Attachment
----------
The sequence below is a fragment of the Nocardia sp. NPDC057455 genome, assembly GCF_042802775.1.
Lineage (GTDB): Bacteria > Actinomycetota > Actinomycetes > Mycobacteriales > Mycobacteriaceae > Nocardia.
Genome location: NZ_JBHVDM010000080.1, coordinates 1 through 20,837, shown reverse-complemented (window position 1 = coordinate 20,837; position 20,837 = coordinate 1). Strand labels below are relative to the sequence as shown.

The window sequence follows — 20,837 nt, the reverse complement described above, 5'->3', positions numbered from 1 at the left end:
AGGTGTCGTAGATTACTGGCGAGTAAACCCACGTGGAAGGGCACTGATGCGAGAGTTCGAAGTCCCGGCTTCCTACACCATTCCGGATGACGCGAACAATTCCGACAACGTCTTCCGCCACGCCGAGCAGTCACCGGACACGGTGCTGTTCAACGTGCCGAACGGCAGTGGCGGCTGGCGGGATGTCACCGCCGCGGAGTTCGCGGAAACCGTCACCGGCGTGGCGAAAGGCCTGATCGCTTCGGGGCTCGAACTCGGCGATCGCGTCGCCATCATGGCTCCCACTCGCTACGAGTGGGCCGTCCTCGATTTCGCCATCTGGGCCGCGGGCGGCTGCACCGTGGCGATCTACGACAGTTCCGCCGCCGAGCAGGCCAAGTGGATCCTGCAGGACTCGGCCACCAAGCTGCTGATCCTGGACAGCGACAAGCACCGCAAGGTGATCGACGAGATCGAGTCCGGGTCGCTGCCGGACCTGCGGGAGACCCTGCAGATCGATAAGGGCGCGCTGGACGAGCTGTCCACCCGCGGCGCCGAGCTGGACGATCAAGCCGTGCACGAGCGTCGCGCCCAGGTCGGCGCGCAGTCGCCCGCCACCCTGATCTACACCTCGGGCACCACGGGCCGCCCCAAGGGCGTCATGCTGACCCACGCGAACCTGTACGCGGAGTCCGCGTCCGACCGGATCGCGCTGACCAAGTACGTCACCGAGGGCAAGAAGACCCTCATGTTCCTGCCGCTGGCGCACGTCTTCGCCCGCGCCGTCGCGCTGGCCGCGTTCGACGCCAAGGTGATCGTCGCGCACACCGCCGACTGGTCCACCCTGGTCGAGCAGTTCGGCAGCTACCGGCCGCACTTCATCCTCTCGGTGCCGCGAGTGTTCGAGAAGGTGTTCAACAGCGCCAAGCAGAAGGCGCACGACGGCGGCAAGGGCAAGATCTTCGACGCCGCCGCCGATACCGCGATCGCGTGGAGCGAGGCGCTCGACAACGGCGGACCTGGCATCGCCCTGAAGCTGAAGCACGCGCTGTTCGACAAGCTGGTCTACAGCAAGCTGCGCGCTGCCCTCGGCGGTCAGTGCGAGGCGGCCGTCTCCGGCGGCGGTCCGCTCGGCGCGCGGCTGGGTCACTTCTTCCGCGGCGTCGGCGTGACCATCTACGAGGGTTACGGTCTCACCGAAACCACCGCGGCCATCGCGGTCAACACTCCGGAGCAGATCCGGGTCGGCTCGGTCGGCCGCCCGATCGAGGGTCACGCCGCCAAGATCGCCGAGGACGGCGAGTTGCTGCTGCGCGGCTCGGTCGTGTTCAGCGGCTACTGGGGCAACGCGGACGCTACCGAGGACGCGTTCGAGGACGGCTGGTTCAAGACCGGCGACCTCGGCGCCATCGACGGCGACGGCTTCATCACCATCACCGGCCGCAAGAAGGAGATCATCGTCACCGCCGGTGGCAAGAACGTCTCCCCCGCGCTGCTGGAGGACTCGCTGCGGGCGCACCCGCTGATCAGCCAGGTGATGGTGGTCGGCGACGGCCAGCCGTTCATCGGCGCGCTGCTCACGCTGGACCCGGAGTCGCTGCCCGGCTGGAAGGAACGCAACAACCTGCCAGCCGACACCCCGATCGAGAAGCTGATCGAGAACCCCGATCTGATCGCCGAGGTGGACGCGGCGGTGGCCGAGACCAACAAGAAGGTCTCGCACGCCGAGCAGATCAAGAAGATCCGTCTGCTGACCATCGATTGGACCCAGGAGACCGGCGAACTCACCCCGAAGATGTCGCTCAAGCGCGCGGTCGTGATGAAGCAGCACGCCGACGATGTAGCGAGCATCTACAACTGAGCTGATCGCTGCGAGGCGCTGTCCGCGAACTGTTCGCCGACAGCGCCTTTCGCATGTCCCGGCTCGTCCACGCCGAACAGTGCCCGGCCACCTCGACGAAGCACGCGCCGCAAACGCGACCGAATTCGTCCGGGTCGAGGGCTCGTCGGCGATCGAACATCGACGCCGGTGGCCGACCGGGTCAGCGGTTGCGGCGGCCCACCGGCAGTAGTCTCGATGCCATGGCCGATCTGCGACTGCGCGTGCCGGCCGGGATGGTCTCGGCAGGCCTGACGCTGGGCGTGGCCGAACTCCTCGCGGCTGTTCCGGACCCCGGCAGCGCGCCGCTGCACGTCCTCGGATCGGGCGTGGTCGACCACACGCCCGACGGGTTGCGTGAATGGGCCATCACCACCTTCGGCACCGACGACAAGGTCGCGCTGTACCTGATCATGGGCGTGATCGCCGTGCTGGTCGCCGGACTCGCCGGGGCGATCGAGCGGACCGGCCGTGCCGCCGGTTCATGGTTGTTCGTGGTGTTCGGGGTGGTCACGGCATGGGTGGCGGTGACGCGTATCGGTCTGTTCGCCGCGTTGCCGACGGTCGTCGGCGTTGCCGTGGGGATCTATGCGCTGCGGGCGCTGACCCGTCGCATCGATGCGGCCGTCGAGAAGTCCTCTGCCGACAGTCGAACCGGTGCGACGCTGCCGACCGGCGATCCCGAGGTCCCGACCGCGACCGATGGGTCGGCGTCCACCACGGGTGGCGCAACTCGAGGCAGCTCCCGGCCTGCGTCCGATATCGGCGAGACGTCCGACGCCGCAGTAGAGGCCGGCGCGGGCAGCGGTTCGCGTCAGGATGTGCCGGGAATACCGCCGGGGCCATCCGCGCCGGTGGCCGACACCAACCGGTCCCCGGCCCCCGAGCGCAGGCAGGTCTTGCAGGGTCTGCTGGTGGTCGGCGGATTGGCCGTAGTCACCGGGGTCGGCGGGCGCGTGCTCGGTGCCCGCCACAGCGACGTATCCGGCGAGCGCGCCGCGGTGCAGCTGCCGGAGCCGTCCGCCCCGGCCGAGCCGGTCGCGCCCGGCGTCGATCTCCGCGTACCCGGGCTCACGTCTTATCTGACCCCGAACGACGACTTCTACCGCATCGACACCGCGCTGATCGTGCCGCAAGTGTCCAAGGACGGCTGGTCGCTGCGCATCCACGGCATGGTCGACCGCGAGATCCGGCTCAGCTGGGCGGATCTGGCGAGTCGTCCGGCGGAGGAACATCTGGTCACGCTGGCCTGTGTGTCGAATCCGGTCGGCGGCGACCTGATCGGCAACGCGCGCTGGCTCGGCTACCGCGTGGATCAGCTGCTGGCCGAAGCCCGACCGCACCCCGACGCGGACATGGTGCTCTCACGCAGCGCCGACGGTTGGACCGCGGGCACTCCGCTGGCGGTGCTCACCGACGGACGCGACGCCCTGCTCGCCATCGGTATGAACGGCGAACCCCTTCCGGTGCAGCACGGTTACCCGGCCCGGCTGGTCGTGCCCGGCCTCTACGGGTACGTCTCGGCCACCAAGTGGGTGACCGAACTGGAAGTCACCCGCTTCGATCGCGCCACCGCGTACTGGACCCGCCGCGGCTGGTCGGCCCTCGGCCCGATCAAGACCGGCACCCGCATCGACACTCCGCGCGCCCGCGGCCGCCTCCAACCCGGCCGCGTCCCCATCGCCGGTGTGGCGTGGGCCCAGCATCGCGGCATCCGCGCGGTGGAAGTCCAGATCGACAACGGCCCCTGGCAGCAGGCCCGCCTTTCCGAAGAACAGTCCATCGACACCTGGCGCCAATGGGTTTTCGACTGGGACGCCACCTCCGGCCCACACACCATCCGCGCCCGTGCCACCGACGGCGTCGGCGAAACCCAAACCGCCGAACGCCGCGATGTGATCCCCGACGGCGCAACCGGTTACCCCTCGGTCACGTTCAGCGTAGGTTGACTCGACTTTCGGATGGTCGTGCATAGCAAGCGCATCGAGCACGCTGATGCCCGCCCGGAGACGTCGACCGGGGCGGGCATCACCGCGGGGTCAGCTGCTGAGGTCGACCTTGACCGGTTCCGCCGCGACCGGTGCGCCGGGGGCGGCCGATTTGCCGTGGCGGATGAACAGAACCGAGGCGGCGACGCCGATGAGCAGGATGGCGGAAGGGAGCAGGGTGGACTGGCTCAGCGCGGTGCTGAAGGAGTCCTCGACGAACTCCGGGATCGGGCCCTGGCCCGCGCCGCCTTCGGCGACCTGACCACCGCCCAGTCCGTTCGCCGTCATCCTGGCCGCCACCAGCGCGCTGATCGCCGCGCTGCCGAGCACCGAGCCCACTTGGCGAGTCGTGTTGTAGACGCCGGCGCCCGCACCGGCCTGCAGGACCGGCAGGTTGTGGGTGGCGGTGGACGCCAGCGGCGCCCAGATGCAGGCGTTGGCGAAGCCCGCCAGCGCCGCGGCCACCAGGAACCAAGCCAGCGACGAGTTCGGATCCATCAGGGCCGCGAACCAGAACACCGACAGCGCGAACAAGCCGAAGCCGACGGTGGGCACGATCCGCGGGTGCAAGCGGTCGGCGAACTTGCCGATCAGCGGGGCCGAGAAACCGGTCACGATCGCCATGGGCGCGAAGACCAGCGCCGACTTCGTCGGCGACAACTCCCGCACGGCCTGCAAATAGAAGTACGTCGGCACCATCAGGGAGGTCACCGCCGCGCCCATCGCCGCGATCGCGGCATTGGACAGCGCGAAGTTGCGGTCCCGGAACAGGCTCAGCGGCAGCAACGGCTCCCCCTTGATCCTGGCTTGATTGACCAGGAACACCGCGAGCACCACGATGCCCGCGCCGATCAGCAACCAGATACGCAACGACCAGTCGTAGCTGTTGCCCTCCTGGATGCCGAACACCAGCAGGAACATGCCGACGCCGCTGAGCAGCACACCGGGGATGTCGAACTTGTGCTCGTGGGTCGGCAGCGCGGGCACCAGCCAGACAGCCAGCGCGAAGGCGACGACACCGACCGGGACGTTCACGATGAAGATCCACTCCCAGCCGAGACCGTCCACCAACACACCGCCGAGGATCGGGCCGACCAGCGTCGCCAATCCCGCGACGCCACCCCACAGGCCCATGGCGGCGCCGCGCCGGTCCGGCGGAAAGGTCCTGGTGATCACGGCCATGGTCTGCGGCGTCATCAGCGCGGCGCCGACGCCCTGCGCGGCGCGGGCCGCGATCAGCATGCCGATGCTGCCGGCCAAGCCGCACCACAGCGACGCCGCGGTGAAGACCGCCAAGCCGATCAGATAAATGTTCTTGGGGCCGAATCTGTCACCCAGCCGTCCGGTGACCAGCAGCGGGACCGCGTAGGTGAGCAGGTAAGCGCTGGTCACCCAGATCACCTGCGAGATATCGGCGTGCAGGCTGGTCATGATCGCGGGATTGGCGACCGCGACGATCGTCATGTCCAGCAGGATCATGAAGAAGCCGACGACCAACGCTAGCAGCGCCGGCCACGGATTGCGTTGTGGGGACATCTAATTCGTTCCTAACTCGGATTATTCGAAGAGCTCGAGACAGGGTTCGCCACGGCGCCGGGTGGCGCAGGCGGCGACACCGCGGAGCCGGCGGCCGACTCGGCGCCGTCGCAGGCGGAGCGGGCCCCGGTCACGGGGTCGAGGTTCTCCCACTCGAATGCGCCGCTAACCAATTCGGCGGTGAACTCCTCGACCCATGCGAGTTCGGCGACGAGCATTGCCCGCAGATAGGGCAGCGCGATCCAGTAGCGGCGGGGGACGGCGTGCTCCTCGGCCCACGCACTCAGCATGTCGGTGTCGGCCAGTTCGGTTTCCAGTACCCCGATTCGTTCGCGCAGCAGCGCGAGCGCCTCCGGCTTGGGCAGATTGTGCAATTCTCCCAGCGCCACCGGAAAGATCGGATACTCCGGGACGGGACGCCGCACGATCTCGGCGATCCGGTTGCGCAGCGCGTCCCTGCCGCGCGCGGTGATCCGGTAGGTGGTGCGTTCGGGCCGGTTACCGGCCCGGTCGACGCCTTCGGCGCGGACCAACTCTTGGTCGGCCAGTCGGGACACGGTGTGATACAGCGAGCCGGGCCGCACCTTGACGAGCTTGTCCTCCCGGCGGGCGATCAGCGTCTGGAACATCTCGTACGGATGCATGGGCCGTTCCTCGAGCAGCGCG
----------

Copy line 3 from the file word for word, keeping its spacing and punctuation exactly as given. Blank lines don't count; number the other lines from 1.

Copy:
Genome location: NZ_JBHVDM010000080.1, coordinates 1 through 20,837, shown reverse-complemented (window position 1 = coordinate 20,837; position 20,837 = coordinate 1). Strand labels below are relative to the sequence as shown.